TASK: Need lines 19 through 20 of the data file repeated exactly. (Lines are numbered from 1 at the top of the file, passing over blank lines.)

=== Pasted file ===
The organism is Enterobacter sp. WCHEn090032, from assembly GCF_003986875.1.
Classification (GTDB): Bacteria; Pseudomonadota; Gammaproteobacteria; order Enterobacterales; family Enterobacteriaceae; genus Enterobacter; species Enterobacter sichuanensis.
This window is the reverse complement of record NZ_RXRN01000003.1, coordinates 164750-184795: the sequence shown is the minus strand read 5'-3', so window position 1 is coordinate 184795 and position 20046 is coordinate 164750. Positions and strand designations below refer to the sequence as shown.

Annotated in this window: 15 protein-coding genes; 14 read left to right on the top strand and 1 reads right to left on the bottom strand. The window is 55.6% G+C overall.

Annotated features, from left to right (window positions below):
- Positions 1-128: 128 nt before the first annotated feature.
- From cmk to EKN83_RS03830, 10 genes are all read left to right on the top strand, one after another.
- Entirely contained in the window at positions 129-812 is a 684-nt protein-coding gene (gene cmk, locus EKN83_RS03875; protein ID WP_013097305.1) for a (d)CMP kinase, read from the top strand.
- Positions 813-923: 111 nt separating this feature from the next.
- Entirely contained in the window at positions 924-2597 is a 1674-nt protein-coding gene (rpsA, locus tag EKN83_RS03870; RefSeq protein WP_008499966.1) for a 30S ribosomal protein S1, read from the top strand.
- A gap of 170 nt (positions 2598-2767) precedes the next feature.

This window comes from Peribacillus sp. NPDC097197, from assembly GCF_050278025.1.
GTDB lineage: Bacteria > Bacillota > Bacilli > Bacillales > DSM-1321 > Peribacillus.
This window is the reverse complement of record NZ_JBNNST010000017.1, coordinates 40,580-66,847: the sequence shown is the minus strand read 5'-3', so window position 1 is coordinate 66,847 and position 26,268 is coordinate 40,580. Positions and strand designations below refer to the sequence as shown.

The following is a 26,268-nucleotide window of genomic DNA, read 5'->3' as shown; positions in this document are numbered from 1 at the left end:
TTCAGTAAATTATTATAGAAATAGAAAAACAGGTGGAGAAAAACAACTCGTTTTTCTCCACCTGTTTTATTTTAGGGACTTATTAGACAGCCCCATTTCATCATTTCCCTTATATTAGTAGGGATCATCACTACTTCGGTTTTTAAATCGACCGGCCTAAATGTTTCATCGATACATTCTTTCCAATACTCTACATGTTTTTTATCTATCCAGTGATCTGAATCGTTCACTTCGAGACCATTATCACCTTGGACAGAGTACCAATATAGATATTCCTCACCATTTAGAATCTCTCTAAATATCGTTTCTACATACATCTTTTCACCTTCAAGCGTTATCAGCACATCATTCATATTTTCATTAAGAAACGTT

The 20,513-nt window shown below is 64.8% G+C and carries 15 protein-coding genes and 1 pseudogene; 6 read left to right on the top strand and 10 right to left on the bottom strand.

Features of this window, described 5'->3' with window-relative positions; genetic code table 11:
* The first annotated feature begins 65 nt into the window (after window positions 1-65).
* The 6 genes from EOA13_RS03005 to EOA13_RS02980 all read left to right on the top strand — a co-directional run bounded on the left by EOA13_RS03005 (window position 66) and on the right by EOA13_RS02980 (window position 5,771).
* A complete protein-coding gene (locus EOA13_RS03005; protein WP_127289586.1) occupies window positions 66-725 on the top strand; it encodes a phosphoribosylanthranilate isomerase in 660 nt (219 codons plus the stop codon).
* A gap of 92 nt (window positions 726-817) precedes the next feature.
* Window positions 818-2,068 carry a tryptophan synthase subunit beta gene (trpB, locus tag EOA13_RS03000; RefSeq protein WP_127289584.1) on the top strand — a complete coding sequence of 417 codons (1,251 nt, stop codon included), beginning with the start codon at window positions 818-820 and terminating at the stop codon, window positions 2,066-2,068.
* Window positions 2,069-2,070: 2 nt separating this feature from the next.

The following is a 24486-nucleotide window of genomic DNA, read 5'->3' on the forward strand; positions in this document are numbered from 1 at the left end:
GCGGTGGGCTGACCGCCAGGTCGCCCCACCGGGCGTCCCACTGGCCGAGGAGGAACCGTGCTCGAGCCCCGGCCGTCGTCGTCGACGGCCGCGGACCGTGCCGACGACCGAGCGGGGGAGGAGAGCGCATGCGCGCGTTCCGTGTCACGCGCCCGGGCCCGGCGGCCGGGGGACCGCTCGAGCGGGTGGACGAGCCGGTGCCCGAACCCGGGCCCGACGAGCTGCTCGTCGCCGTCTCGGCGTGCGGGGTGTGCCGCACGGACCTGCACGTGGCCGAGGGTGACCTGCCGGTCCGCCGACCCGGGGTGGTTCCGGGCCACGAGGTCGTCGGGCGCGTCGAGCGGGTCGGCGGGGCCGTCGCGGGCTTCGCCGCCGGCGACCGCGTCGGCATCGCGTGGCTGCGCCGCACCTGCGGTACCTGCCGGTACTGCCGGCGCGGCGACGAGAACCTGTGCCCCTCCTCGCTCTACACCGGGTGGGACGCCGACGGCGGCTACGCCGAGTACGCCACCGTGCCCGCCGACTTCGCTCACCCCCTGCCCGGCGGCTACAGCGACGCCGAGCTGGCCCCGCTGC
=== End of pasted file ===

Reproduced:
* The first annotated feature begins 65 nt into the window (after window positions 1-65).
* The 6 genes from EOA13_RS03005 to EOA13_RS02980 all read left to right on the top strand — a co-directional run bounded on the left by EOA13_RS03005 (window position 66) and on the right by EOA13_RS02980 (window position 5,771).